Monday, April 09, 2007

Holy smoke, he's a Toon!

This last weekend I had the pleasure of seeing two films both of which attracted quite a bit of controversy in the realm of politics this last year - "The 300" and "Happy Feet."

"The 300" was the center of quite a bit of attention from the Right-Wing in it's depiction of the epic battle of Western civilization against the godless hordes of Eastern savages. As much as I happy that conservatives are warming to the idea of trying to understand subtext I think they're wildly overextending by identifying with the Spartans depicted in this movie. Although the depiction a horde of half-naked, oiled and muscled men did give off a Jeff Gannon vibe that I'm sure hit a note with that weird element of the conservative subconscious in which they are similarly suppressing their wildest desires at the same time they're violently against those same desires when they see them openly expressed in others.




"Freedom isn't free."


"The 300" was made for one reason only - to depict the violence inherent in ancient warfare as realistically as possible using today's state of the are computer graphics. If you're looking for deeper meaning in this movie than I feel sorry for you. Sure, there are tons of throwaway lines like the above that sound like they might be something that could fall out of George W. Bush's mouth during any of his speeches but really the expositional portions of the movie are filler to get to another crackerjack actions scene.


Clash of civilizations? The Persian empire displayed in this movie was a cartoonish, looking glass view that fell somewhere between the hordes of maniacal bikers populating the desert in Mad Max and Peter Jackson's orcish armies which seemed to heavily influence many parts of the film. One would have to be a simpleton of the highest order to take this depiction of Persian culture at face value.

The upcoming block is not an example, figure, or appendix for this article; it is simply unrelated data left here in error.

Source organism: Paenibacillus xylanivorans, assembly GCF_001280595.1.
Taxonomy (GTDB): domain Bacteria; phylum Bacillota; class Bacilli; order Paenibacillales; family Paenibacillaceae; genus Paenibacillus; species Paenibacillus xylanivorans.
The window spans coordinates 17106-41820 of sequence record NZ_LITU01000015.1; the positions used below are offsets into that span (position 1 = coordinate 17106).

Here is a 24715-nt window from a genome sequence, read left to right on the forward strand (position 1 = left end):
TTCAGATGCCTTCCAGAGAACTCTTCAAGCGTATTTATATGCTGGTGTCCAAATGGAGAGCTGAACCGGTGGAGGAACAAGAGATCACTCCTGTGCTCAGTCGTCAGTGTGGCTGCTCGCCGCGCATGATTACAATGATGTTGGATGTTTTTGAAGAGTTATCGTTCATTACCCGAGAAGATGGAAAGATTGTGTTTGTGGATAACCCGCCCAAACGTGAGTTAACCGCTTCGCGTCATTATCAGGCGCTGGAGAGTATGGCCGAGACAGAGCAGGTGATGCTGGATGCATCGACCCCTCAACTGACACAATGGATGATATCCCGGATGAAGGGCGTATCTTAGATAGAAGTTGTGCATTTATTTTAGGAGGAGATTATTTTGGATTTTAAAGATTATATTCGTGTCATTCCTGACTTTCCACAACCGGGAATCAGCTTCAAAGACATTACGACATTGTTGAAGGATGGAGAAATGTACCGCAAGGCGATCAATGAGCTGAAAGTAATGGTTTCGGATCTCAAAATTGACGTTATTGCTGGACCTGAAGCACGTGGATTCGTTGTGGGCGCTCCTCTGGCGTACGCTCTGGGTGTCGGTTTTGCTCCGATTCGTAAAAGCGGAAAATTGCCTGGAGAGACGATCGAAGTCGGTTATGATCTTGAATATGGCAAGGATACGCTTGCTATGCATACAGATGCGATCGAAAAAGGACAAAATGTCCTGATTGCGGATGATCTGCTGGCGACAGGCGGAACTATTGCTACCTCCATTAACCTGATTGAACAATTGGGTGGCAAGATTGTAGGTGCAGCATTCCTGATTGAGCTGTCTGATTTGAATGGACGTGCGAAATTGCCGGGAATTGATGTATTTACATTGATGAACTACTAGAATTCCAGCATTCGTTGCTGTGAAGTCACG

Ahem.

In contrast the children's movie "Happy Feet" was the target of quite a bit of conservative bile a few months back. They hated the film's categorizing of religious zealots among the penguin leadership as the crazy ones. They despised the film's environmental message. They loathed the dancing penguins. Especially the dancing penguins.


Tappity-tap-tap


The criticism of this movie that I've read was still fresh in mind as I watched which left me to ask myself "what the hell kind of people have a problem with a movie this good?" Yes- it had a blatant ally pro-environmental message but it was never that heavy-handed and wasn't central to the story. Yes - the devoutly religious penguins in the film are a actually antagonists but a couple of points might be important to point out here: they're cartoon penguins and they're god is great penguin in the sky. C'mon.


How many films have we seen in out lifetimes where those that resist change are the bad guys? It's hardly something new that conservatives would be the villains in a film. Film, all drama, is about a protagonist doing something and changing. The forces that line up against that protagonist and resist that change are what create the drama. Don't like that? Stop going to movies.


So to sum up, conservatives -



  • Like half-naked, well-muscled men.

  • Like empty slogans.

  • Hate dancing penguins.

  • Don't much like to have the penguin-god mocked.

  • Prefer much less pro-environmental stuff in their pro-environmental movie.

  • Still seemed confused between cartoons and real life. (see George W. Bush)

6 comments:

ladybug said...

I think you summed it up pretty well. Of course "The 300" was largly based on a graphic novel (hence the over-the-top bad guys).